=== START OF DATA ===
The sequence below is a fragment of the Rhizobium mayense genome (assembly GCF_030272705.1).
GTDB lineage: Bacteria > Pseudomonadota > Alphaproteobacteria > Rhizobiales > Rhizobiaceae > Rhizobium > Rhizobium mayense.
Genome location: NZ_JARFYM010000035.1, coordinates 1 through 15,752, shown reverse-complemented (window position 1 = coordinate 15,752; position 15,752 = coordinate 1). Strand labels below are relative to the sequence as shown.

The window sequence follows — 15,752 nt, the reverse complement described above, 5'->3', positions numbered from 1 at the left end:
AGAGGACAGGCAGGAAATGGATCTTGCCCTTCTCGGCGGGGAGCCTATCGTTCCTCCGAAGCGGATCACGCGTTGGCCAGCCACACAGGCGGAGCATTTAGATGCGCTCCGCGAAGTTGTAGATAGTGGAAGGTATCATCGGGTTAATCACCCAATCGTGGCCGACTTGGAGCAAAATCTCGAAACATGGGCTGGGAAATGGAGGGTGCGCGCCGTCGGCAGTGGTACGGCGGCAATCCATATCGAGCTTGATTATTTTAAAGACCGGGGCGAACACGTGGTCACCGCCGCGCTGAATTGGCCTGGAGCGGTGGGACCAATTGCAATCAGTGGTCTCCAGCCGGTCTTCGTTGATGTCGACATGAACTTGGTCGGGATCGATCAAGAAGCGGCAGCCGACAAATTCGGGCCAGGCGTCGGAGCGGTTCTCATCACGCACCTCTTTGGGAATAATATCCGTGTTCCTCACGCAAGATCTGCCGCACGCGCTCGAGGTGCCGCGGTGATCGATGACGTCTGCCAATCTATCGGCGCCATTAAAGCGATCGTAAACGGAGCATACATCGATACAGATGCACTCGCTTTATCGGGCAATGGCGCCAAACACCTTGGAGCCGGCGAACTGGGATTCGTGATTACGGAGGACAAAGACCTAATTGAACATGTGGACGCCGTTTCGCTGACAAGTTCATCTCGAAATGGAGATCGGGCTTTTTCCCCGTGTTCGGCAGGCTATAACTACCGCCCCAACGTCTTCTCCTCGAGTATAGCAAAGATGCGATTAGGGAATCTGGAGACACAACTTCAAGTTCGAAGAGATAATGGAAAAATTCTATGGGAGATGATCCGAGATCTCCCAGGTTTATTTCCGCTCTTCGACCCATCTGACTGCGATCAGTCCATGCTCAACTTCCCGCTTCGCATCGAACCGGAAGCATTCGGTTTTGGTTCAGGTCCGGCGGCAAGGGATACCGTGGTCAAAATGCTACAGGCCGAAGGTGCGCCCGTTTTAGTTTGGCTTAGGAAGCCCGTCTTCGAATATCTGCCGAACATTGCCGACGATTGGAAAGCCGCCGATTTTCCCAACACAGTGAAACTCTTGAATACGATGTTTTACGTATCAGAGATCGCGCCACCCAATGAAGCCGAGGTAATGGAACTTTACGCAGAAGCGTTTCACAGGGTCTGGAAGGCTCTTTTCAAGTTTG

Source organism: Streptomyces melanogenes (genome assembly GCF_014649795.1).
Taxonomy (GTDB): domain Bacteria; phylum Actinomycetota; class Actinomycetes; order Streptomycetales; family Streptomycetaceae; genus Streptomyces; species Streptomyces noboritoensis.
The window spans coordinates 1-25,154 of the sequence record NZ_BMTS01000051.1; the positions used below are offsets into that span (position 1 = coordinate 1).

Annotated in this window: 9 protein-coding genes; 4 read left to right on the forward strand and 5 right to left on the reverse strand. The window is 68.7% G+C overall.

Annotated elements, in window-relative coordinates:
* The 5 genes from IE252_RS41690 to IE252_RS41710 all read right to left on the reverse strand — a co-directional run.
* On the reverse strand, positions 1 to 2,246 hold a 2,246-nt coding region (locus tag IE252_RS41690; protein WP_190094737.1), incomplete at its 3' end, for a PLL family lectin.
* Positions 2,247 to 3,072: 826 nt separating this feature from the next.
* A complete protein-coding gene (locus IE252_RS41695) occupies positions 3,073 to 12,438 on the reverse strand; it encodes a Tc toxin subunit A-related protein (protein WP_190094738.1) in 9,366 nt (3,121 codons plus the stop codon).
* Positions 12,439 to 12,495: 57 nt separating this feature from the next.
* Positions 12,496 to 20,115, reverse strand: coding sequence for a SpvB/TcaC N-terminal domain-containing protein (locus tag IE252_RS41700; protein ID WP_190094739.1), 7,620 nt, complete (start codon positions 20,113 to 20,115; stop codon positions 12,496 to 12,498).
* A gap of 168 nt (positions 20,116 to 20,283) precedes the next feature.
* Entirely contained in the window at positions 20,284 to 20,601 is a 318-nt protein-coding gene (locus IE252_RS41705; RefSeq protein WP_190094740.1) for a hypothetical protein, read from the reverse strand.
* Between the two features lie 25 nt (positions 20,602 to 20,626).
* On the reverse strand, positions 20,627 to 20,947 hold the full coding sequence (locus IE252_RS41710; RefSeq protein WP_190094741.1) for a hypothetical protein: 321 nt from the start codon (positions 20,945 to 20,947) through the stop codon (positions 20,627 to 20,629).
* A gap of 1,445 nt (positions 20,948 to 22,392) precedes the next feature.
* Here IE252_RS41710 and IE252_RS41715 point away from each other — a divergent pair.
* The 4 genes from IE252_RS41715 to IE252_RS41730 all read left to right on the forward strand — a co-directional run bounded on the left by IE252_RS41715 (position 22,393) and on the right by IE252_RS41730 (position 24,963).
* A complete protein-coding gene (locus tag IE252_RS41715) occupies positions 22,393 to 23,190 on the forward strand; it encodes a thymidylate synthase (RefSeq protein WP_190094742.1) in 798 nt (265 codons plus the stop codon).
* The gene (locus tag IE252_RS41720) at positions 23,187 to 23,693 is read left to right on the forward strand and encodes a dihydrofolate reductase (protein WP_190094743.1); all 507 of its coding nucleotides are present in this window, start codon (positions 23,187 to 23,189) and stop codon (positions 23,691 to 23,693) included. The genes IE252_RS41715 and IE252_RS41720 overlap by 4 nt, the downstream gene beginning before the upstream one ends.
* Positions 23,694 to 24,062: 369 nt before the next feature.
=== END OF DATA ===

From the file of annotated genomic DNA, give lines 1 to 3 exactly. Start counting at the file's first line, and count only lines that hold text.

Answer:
The sequence below is a fragment of the Rhizobium mayense genome (assembly GCF_030272705.1).
GTDB lineage: Bacteria > Pseudomonadota > Alphaproteobacteria > Rhizobiales > Rhizobiaceae > Rhizobium > Rhizobium mayense.
Genome location: NZ_JARFYM010000035.1, coordinates 1 through 15,752, shown reverse-complemented (window position 1 = coordinate 15,752; position 15,752 = coordinate 1). Strand labels below are relative to the sequence as shown.